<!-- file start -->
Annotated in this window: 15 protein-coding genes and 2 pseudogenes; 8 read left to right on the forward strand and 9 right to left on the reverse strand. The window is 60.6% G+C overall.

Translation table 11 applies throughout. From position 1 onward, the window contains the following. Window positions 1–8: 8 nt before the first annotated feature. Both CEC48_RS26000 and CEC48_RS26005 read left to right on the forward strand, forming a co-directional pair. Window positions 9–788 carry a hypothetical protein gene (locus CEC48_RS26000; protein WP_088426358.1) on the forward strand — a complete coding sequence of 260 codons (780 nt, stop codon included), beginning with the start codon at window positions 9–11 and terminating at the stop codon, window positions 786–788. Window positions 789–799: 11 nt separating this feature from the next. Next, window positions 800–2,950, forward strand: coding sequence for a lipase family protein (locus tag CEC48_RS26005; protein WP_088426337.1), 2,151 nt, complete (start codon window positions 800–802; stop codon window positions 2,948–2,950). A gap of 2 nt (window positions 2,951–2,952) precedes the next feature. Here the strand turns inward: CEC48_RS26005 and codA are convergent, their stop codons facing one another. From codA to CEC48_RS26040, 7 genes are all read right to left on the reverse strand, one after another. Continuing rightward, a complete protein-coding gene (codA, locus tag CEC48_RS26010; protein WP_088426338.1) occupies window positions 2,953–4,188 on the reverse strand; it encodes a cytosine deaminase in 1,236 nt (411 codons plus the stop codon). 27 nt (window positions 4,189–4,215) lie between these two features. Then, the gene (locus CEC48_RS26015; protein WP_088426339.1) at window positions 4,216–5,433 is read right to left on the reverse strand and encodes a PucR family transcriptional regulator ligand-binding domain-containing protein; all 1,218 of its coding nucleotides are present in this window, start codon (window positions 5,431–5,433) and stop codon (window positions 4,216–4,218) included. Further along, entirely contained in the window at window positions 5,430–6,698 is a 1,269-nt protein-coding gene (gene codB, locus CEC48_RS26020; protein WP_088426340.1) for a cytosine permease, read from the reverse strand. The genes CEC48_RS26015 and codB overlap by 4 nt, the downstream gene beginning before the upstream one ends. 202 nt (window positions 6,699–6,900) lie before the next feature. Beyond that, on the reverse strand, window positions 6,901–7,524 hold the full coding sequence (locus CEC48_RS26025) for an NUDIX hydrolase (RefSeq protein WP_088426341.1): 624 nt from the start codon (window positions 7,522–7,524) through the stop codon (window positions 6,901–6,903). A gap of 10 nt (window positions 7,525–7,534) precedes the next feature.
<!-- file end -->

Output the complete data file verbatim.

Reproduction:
Annotated in this window: 15 protein-coding genes and 2 pseudogenes; 8 read left to right on the forward strand and 9 right to left on the reverse strand. The window is 60.6% G+C overall.

Translation table 11 applies throughout. From position 1 onward, the window contains the following. Window positions 1–8: 8 nt before the first annotated feature. Both CEC48_RS26000 and CEC48_RS26005 read left to right on the forward strand, forming a co-directional pair. Window positions 9–788 carry a hypothetical protein gene (locus CEC48_RS26000; protein WP_088426358.1) on the forward strand — a complete coding sequence of 260 codons (780 nt, stop codon included), beginning with the start codon at window positions 9–11 and terminating at the stop codon, window positions 786–788. Window positions 789–799: 11 nt separating this feature from the next. Next, window positions 800–2,950, forward strand: coding sequence for a lipase family protein (locus tag CEC48_RS26005; protein WP_088426337.1), 2,151 nt, complete (start codon window positions 800–802; stop codon window positions 2,948–2,950). A gap of 2 nt (window positions 2,951–2,952) precedes the next feature. Here the strand turns inward: CEC48_RS26005 and codA are convergent, their stop codons facing one another. From codA to CEC48_RS26040, 7 genes are all read right to left on the reverse strand, one after another. Continuing rightward, a complete protein-coding gene (codA, locus tag CEC48_RS26010; protein WP_088426338.1) occupies window positions 2,953–4,188 on the reverse strand; it encodes a cytosine deaminase in 1,236 nt (411 codons plus the stop codon). 27 nt (window positions 4,189–4,215) lie between these two features. Then, the gene (locus CEC48_RS26015; protein WP_088426339.1) at window positions 4,216–5,433 is read right to left on the reverse strand and encodes a PucR family transcriptional regulator ligand-binding domain-containing protein; all 1,218 of its coding nucleotides are present in this window, start codon (window positions 5,431–5,433) and stop codon (window positions 4,216–4,218) included. Further along, entirely contained in the window at window positions 5,430–6,698 is a 1,269-nt protein-coding gene (gene codB, locus CEC48_RS26020; protein WP_088426340.1) for a cytosine permease, read from the reverse strand. The genes CEC48_RS26015 and codB overlap by 4 nt, the downstream gene beginning before the upstream one ends. 202 nt (window positions 6,699–6,900) lie before the next feature. Beyond that, on the reverse strand, window positions 6,901–7,524 hold the full coding sequence (locus CEC48_RS26025) for an NUDIX hydrolase (RefSeq protein WP_088426341.1): 624 nt from the start codon (window positions 7,522–7,524) through the stop codon (window positions 6,901–6,903). A gap of 10 nt (window positions 7,525–7,534) precedes the next feature.